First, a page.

Ventilatory Effects of 8 Hours of Isocapnic Hypoxia with and Without ß;-Blockade
Studies of humans at high altitude show increases in cardiac output, heart rate, and plasma noradrenaline levels (2,4), suggesting an increase in sympathetic activity. Ventilation (V̇e) as well as heart rate progressively increase during the first few hours of a hypoxic exposure, and both responses have a component that is not rapidly reversible (1,7). We investigated the hypothesis that changing sympathetic activity may be the common factor underlying those slow responses, and studied ventilatory responses during a prolonged hypoxic exposure in the presence of ß-blockade as compared with control. Subjects were studied under isocapnic conditions to eliminate the confounding effect of hypocapnia developing as V̇e increases during the exposure.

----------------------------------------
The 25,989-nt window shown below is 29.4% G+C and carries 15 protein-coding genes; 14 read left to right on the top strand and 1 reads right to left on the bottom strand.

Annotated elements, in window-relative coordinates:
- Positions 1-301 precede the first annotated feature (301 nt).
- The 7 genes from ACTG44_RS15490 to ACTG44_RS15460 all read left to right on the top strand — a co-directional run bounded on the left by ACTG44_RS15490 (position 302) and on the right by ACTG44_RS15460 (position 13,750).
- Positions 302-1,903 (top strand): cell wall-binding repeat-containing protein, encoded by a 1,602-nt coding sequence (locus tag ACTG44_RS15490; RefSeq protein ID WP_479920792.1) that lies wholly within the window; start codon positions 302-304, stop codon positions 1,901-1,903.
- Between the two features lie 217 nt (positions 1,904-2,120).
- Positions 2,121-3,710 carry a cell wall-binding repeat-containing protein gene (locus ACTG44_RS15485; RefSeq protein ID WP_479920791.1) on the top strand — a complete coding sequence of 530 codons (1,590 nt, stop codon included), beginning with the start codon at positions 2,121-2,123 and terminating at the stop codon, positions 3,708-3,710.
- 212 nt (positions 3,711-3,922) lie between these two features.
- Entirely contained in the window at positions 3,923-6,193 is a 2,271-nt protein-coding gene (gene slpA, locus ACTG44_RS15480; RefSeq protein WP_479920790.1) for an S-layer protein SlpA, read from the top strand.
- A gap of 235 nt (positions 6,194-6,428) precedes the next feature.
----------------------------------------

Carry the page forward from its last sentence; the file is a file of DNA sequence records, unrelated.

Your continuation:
KeywordsSympathetic Activity Carotid Body Apply Physiology Ventilatory Response Hypoxic Exposure
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